Best High Schools 2009: The Best Schools (For You and Your Kid)
Is a Private School Education Still Worth It?
By Sascha de Gersdorff
[sidebar]MY FATHER WAS A ST. MARK’S MAN. SO WAS HIS father. And his cousins. Their paths to success, it was assumed, were cut straight through a world of stone corridors and well-manicured quads. For families like ours, a “good education” meant just one thing: private school. Such institutions were, quite simply, where one went. I enrolled at Deerfield; my sister, St. Mark’s.
What began with some long-dead relative as the narrow notion that private school conferred status had, by my time, softened into merely a subtle reflex. I never questioned or wrestled with the merits of public versus private; I enrolled in a prep school confident I’d emerge primed for success. And while I wouldn’t trade the experience for anything, I sometimes wonder whether that pricey education was worth as much as my family assumed it was—and whether our long-established attitude wouldn’t seem a tad outdated today.
It’s not an uncommon line of questioning these days. All over Greater Boston, families who never doubted their paths are suddenly debating what a “good education” looks like—and what it should cost. In the midst of this current economic reckoning, parents across the Hub are weighing the sorts of sacrifices needed to cover what is, on average in these parts, a $23,000-a-year price tag. And in a region where already superb public schools seem to get better by the year, many are asking a more basic question: Why should they pay at all?
“THEY’RE GONE. THEY’RE GONE. THEY’RE GONE….”
Susan White is reading down her son’s class list, checking off names. “I swear the kids are all leaving,” she says. “There’s no one left.” White has two children at a Boston-area private school and, like the other parents interviewed for this story, asked that her name be changed lest she run afoul of old Yankee prohibitions on discussing money publicly. And money is at the heart of what we’re talking about here. Many of White’s fellow private school parents, victims of layoffs or Madoff-ized life savings, are pulling their children out of private school because they can’t pay—or no longer want to pay—the high tuition. “Is it worth it?” she asks. “I can tell you, this is all we talk about.”
Given the average local prices, a prep school–minded family with three kids will shoulder a burden of $276,000 just to get their progeny through high school. Back up to preschool—which can reach $20,000 per kid per year—and then tack on elementary and middle years ($22,000 per year), and they’re looking at another $648,000. Add college to the mix, and the bill is well over $1 million.
That’s a lot of cash, especially when you remember that the humble, tuition-free public school down the street—most notably in places like Concord, Newton, Brookline, and Wellesley—is likely to be about as good as any school in the country.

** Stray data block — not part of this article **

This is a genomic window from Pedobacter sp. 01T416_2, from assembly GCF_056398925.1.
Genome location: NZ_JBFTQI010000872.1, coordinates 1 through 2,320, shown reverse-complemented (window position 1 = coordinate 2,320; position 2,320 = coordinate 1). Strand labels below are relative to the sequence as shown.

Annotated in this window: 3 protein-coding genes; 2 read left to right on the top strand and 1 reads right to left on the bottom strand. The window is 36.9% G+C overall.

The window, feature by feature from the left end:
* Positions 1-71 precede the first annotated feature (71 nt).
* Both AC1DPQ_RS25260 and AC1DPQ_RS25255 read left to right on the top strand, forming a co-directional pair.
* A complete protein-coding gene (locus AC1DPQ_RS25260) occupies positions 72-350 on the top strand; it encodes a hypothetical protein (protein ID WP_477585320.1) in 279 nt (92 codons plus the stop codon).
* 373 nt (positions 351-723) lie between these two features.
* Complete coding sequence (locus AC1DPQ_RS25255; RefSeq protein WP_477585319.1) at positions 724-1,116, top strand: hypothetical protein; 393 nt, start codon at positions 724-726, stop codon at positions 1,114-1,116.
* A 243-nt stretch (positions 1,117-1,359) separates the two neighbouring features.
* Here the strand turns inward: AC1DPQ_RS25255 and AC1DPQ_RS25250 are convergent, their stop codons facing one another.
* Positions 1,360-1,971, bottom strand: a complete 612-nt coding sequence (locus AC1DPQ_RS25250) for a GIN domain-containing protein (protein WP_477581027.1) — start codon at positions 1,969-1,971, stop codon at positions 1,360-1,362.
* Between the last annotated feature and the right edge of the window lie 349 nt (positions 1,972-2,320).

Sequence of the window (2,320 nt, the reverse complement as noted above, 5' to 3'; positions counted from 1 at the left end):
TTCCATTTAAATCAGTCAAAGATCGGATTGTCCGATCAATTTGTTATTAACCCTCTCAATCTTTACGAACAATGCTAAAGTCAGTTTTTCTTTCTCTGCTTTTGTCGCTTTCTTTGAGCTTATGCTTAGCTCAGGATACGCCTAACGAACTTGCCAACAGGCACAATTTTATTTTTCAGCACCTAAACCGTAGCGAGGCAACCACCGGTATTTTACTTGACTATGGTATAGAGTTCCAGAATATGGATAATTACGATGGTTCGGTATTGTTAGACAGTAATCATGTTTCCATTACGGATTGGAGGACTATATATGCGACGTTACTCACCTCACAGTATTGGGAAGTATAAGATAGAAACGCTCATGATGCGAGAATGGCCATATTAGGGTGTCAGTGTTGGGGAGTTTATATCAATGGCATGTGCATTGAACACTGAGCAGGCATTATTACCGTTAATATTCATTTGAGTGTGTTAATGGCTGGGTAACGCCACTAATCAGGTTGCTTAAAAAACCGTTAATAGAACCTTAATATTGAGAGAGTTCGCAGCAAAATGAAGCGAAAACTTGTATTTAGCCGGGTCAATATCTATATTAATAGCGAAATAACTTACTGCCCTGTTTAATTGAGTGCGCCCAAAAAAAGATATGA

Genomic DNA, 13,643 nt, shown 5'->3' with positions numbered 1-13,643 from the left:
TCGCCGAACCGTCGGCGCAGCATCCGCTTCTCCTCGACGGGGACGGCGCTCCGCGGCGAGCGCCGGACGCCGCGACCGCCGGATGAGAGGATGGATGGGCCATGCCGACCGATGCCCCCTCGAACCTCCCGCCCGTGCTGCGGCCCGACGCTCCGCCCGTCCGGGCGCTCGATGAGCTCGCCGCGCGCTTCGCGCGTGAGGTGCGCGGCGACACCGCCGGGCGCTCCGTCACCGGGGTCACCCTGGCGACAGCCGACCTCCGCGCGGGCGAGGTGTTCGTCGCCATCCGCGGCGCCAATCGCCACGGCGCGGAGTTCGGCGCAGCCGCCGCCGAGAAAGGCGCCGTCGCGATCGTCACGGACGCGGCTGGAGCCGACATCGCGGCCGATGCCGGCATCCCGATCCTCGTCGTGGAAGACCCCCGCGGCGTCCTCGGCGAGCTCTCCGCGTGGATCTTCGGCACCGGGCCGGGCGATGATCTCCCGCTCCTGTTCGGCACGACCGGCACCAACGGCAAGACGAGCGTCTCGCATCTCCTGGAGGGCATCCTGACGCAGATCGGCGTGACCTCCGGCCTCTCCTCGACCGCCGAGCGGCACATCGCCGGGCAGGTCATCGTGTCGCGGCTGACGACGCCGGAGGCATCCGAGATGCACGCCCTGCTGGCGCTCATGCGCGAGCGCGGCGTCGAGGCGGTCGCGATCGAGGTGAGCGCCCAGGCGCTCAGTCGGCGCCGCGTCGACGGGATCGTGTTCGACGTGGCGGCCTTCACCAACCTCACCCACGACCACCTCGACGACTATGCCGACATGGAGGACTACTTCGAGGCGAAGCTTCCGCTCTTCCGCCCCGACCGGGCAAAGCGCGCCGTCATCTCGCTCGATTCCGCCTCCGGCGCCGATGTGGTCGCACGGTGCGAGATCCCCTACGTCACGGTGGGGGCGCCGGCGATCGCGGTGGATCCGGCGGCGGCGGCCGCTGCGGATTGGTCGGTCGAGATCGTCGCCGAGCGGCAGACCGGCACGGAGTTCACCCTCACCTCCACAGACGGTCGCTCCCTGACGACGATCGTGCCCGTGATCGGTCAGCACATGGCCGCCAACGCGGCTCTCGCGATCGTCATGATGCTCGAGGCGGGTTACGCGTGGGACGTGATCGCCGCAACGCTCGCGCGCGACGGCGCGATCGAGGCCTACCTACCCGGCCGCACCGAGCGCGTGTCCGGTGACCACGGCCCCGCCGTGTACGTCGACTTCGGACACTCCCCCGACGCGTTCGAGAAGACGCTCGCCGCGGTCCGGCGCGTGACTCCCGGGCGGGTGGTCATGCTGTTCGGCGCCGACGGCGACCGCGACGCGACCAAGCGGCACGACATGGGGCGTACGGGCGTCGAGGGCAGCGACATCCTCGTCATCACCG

Plenty of parents are doing the math. And while there are certainly those who have tied themselves to the mast of private education, vowing to do anything to weather high tuitions in harsh times, many others are making a move. Michael Spence, a Back Bay educational consultant who’s advised Boston families for more than 25 years, says uneasiness about the economy has parents weighing their options in ways they haven’t before. “The people I talk to are those who could pay the tuition,” he notes, “but the perception about their income and lack of clarity about their future has them thinking twice, even if they can afford the 50-grand price tag.”
That’s how it went for the South End’s Marcia Reardon. With two children in private school, her family’s education bill totaled around $40,000 per year—a reality made worse now that her husband is out of work. After much discussion and debate, their kids will attend public school this year, putting the Reardons in the vanguard of private school people going public. Already, they’re working on a new attitude. “We’re trying to keep an open mind about public school,” she says, a note of uncertainty in her voice.
One senior who is returning to a private school that’s reportedly lost 25 students from its rolls offered a more sanguine assessment of her friends’ experience in local public schools. “A lot of kids are moving to Wellesley High this year,” she says. “I don’t think they’ll be suffering.”
Indeed, across Greater Boston, public schools are happily fielding the influx. “Our doors are wide open,” notes Bob Weintraub, headmaster at Brookline High School, where enrollment is up 25 percent. “How ready is Brookline High to take care of these kids? We’re very ready. We want a 100 market share.” The public schools in Newton, Weston, and Boston proper, among others, have also reported enrollment bumps. And indeed, though there are big challenges facing some cash-strapped school districts, it’s also true that our great public schools have never been better. “Parents here need a pretty good reason to send their kids to private school,” says Paul Ash, Lexington Public Schools superintendent. “Our education is outstanding, and if enrollment goes up, it’s no big deal.”